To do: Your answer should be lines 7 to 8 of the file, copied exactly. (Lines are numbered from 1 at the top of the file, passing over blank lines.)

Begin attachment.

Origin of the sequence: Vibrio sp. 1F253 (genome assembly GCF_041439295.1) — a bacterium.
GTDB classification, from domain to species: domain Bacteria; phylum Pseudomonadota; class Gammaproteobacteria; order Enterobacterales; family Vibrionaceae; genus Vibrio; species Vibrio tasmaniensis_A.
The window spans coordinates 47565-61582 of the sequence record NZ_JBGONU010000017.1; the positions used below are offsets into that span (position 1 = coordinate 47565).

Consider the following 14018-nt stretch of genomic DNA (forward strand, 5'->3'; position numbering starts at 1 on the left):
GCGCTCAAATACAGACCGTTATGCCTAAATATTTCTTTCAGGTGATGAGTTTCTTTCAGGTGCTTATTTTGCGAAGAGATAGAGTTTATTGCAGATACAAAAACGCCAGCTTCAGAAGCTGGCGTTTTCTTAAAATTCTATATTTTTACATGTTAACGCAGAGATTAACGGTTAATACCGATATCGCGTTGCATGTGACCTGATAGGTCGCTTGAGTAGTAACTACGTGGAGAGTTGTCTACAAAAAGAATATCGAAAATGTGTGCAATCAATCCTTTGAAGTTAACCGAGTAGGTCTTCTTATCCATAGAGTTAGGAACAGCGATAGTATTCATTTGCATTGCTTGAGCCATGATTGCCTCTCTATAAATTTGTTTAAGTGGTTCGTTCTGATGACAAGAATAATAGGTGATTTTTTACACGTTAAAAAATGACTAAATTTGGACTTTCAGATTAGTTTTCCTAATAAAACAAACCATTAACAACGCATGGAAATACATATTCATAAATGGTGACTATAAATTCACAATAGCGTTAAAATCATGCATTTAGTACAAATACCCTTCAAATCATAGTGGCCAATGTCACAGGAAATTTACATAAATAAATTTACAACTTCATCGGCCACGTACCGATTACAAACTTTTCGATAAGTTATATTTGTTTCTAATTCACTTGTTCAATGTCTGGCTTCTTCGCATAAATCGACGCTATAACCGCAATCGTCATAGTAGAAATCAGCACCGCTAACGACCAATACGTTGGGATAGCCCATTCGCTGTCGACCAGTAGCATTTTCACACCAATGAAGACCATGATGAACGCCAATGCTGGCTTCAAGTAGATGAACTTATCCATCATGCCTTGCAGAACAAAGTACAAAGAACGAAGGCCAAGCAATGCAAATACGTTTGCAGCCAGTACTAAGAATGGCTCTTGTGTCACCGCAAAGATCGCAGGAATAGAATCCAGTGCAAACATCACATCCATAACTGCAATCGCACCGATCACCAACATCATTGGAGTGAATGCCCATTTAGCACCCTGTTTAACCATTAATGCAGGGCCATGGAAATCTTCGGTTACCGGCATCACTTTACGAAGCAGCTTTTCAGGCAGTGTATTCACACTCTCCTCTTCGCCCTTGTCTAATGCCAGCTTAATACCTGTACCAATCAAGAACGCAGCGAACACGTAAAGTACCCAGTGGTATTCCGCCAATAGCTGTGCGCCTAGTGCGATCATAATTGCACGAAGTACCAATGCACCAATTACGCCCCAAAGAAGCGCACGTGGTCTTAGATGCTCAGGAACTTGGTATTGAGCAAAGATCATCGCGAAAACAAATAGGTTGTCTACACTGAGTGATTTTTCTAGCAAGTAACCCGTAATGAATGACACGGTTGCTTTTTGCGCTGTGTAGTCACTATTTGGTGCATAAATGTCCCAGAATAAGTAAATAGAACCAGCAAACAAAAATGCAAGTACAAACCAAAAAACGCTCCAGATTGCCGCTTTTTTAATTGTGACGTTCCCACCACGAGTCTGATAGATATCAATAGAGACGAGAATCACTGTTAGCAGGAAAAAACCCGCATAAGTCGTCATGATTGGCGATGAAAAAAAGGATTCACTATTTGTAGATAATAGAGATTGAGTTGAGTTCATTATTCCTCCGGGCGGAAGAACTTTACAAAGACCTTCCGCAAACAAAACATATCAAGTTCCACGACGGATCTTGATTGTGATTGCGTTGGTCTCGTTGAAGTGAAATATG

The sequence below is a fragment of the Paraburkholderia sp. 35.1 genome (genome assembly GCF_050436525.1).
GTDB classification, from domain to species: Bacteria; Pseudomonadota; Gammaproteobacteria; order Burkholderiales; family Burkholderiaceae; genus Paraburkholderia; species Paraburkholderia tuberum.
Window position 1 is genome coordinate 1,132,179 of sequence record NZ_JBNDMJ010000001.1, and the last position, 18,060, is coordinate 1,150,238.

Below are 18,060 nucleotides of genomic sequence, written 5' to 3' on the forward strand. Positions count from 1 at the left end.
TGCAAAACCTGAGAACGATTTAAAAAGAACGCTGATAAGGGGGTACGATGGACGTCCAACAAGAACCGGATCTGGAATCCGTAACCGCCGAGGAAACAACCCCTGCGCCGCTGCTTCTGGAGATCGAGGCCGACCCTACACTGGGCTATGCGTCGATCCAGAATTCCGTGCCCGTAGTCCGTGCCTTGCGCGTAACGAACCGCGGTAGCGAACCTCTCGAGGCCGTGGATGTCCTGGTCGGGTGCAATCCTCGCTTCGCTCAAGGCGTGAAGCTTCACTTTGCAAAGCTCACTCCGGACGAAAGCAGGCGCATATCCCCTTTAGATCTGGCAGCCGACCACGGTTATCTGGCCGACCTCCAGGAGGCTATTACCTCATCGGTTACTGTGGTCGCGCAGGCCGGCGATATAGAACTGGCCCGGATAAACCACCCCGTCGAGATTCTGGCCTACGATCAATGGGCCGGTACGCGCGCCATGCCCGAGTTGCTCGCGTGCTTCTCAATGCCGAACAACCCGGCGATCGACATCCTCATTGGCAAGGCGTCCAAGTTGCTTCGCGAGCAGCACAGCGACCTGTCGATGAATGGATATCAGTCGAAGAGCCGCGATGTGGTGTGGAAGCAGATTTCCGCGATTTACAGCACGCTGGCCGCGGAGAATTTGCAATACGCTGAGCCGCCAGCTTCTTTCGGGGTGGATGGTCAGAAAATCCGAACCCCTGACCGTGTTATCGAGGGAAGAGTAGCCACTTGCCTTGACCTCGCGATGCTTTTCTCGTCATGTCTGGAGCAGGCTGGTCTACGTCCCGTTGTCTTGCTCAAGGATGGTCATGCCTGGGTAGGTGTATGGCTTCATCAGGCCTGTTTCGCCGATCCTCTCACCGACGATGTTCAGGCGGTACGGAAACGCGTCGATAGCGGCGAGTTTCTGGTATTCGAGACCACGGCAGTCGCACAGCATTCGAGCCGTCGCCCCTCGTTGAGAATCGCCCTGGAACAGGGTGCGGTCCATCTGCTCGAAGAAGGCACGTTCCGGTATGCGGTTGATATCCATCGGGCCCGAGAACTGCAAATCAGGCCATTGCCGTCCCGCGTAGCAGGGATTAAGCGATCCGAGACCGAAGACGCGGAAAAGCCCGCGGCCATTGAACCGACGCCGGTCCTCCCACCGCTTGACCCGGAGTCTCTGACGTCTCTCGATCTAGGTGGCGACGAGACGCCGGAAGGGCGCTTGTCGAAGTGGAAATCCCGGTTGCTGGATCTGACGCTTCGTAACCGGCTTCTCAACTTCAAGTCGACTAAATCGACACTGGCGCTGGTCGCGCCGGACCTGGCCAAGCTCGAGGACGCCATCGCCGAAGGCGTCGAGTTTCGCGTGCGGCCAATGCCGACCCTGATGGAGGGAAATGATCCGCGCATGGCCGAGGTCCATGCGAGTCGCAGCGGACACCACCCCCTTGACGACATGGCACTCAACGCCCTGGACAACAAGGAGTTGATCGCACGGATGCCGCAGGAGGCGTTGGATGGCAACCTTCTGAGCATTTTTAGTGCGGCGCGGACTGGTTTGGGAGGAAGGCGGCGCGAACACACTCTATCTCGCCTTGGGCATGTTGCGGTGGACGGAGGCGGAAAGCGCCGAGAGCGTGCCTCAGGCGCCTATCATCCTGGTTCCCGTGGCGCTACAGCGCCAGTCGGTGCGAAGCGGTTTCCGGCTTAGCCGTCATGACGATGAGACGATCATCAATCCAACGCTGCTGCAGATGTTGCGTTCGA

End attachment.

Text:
GTDB classification, from domain to species: Bacteria; Pseudomonadota; Gammaproteobacteria; order Burkholderiales; family Burkholderiaceae; genus Paraburkholderia; species Paraburkholderia tuberum.
Window position 1 is genome coordinate 1,132,179 of sequence record NZ_JBNDMJ010000001.1, and the last position, 18,060, is coordinate 1,150,238.